As I recall there was something like netsend on windows that allowed simple messages to be sent over the local network. I especially like this because one doesn't need to install extra client soft (hello skype).

Is there something dead simple like this on Linux?

Just to clarify I'm looking for a bash command or simple CLI script/tool, not a GUI app.

8 Answers 8


You actually can do this with netcat, I believe it is already installed in most cases on linux, and it's dead simple.

On PC 1, type: nc -l 55555

On PC 2, type: nc $IP 55555, where $IP equals the local IP address of PC 1 [e.x.]

Once you do this, in the same box, from PC 2, type something and press enter. Then go over and look at PC 1, and your message will be there! It works both ways.

You can also choose a different port than 55555, or if you opened your firewall, you can do this through the internet via your external IP.

  • 12
    +1 for another creative use of netcat. You can use that tool for anything. Oct 10, 2011 at 23:09
  • Any possibility to do it with more than 2 pc?
    – wair92
    Sep 30, 2015 at 7:59
  • @wair92 indeed. Use on the PC1: while true; do nc -l 5555; done and (the tricky part) is to echo something to the nc pipe instead of enter on it's interactive mode. On PC2 (or even another therminal in same machine) use: echo "i am PC2" | nc $IP 5555 and the message will be sent and connection will close, but will be reopened. So, you can still do in PC3: echo "i am PC3" | nc $IP 5555 and the PC1 will receive that message.
    – m3nda
    Feb 11, 2017 at 0:31
  • On Debian 10, I needed to use nc -l -p 55555 on PC 1.
    – Rodrigo
    Apr 18, 2020 at 1:16

You can use iptux. It is a very convenient GUI-based program. You can even send files (and entire folder) to your colleague.

From a terminal,

sudo apt-get install iptux

will do the job.

Here is a screenshot of this tool.

iptux image (turn on image in your browser to see this)


No need for netcat hacks.

The talk (or ytalk - same protocol but newer, multi-user) is a visual communication program which copies lines from your terminal to that of another user. They are probably the closest UNIX equivalent to netsend. An advantage is that communications can be secured by running over ssh.

Packages are in the software repositories. Usage is simply:

talk user@host

More information here:

Edit: found a screenshot on wikipedia: Unix talk screenshot

Edit again (response to psusi's comment): I'm not sure about Gnome, but KDE will show a popup for a talk request:

KDE talk popup

  • I was thinking of answering this question like that, but decided against it because (y)talk operates tty to tty, not over the network, and people use gui desktops these days instead of logging in to a tty. A proper answer to this question would involve a network protocol that would pop up a gui chat client on the desktop, but unfortunately a modern network+gui replacement for ytalk was never developed. Windows NT used to have a proper chat program that did this ( not just one way one message net send ), but Microsoft dropped the program I think in win2k or xp, which is a shame.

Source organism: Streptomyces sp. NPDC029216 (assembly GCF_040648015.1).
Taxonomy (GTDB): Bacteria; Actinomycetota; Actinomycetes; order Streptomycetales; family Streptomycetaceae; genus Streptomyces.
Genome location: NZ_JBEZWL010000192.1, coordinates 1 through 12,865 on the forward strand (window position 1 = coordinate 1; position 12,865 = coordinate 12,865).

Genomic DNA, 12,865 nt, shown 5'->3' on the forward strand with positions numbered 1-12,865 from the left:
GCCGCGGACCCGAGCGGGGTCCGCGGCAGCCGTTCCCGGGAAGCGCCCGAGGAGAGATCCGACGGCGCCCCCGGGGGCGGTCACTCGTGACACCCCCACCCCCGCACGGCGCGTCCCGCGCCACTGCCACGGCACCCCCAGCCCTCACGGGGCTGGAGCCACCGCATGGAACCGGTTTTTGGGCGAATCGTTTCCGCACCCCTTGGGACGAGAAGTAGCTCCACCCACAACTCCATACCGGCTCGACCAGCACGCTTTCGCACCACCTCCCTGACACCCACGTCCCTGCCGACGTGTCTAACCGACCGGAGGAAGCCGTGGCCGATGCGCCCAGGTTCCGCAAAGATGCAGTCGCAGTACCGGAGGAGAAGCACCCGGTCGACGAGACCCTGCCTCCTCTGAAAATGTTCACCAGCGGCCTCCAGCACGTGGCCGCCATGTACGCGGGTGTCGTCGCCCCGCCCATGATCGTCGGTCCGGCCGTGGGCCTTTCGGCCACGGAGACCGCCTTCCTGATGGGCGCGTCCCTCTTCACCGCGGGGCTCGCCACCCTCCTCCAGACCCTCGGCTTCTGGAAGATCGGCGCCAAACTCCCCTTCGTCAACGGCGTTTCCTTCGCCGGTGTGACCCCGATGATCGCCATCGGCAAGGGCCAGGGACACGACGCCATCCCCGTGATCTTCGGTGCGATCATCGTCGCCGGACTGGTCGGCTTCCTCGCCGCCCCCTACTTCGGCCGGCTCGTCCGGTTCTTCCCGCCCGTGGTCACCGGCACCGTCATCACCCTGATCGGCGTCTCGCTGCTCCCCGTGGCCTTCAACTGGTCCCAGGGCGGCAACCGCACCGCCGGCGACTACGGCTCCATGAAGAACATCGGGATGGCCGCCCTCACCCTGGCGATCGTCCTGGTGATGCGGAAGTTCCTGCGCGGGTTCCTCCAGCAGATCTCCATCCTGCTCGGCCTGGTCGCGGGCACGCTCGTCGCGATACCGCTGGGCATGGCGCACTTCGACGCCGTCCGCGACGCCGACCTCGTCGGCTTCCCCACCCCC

– psusi
    Sep 22, 2011 at 1:54
  • @psusi: There is a desktop notification for talk requests; see my second edit. Also, talk certainly does work over the network and in a graphical desktop.
    – scottl
    Sep 22, 2011 at 3:52
  • Could you expand on how to make this work over the network, or SSH? Mar 24, 2016 at 4:10
  • I'm having difficulties to make talk work. Netcat worked immediately though.
    – KeyC0de
    Sep 22, 2017 at 18:57
  • @psusi the talk protocol operates tty to tty on the local system, but if you have a talk daemon running on both machines and DNS names assigned to them it will hunt down users on other machines over the network as well.
    – Perkins
    Oct 3, 2018 at 22:11

One option: if one server has a ssh client installed you could login using ssh and use write. http://manpages.ubuntu.com/manpages/wily/man2/write.2.html


Empathy supports this, but you need to activate it. It is called people nearby and is a special kind of account which does not require a server. Other than that, it's the same protocol as Facebook and Google uses. Everyone who has activated that will be visible to everyone else on the same network that has also activated it.

  • couldnt find the option, could be the version? Jun 24, 2014 at 0:33
  • It should be installed by default in any supported version of Ubuntu, but I think the package is called telepathy-salut. It should appear as account type "People Nearby" when you create a new account in Empathy. (Of course, "People Nearby" is also translated, so it might be different if you're not using English) Jun 27, 2014 at 16:11
  • ppl nearby is actually named "salut" and my install is english o_O (at least on empathy 3.8.6), anyway users found each other! but... they cant send messages? despite green icon, it says user is offline... did you add some firewall rule to allow this? Jun 27, 2014 at 19:41
  • ugh just saw this: "traps: empathy-chat[...] general protection ip:... sp:... error:0 in libc-2.19.so" but only shown on dmesg of one machine! Jun 27, 2014 at 19:48

You can do this with finch Install finch, the command-line equivalent to pidgin, by setting up local accounts (Bonjour/Avahi). I have not used finch myself, so I cannot guide you in the setup, but it should be fairly easy.


You can use BeeBeep, BeeBEEP is a secure network chat. You can talk and send files with all your friends inside a local area network such of an office, home or internet cafe without a server. Download it from here: BeeBeep


I made a project for this. A Node.js server that has basic chat functionality like /msg. You just run the server and connect with netcat. However, it's terrible in it's current form. I might rewrite it in the near future. You will only have to watch the repo and git pull when it's updated.


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